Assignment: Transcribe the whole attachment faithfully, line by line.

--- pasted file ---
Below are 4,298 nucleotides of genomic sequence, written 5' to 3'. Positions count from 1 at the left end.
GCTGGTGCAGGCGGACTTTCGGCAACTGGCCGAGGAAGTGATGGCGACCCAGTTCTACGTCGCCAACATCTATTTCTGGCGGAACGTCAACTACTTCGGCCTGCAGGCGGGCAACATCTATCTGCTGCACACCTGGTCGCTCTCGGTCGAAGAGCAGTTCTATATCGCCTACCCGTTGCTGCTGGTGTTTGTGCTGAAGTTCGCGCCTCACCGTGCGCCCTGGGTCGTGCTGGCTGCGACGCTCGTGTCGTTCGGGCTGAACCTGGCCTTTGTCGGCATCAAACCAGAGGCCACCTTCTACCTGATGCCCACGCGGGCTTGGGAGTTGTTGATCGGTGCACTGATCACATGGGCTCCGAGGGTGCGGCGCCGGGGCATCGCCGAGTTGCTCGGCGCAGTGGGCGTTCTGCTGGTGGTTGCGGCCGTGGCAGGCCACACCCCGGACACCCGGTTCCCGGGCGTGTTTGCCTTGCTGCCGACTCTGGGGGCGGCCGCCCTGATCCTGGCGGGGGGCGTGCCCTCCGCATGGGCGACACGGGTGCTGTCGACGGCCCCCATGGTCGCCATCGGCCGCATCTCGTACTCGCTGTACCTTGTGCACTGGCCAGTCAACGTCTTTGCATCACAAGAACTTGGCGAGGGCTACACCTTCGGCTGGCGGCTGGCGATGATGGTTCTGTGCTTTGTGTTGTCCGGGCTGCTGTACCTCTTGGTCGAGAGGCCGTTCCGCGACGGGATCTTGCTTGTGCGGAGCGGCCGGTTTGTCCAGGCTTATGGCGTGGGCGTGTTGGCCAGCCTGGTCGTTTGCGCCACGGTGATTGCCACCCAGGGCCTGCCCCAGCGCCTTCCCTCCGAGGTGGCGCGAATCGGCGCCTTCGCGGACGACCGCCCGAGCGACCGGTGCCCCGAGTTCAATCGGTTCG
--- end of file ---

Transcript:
Below are 4,298 nucleotides of genomic sequence, written 5' to 3'. Positions count from 1 at the left end.
GCTGGTGCAGGCGGACTTTCGGCAACTGGCCGAGGAAGTGATGGCGACCCAGTTCTACGTCGCCAACATCTATTTCTGGCGGAACGTCAACTACTTCGGCCTGCAGGCGGGCAACATCTATCTGCTGCACACCTGGTCGCTCTCGGTCGAAGAGCAGTTCTATATCGCCTACCCGTTGCTGCTGGTGTTTGTGCTGAAGTTCGCGCCTCACCGTGCGCCCTGGGTCGTGCTGGCTGCGACGCTCGTGTCGTTCGGGCTGAACCTGGCCTTTGTCGGCATCAAACCAGAGGCCACCTTCTACCTGATGCCCACGCGGGCTTGGGAGTTGTTGATCGGTGCACTGATCACATGGGCTCCGAGGGTGCGGCGCCGGGGCATCGCCGAGTTGCTCGGCGCAGTGGGCGTTCTGCTGGTGGTTGCGGCCGTGGCAGGCCACACCCCGGACACCCGGTTCCCGGGCGTGTTTGCCTTGCTGCCGACTCTGGGGGCGGCCGCCCTGATCCTGGCGGGGGGCGTGCCCTCCGCATGGGCGACACGGGTGCTGTCGACGGCCCCCATGGTCGCCATCGGCCGCATCTCGTACTCGCTGTACCTTGTGCACTGGCCAGTCAACGTCTTTGCATCACAAGAACTTGGCGAGGGCTACACCTTCGGCTGGCGGCTGGCGATGATGGTTCTGTGCTTTGTGTTGTCCGGGCTGCTGTACCTCTTGGTCGAGAGGCCGTTCCGCGACGGGATCTTGCTTGTGCGGAGCGGCCGGTTTGTCCAGGCTTATGGCGTGGGCGTGTTGGCCAGCCTGGTCGTTTGCGCCACGGTGATTGCCACCCAGGGCCTGCCCCAGCGCCTTCCCTCCGAGGTGGCGCGAATCGGCGCCTTCGCGGACGACCGCCCGAGCGACCGGTGCCCCGAGTTCAATCGGTTCG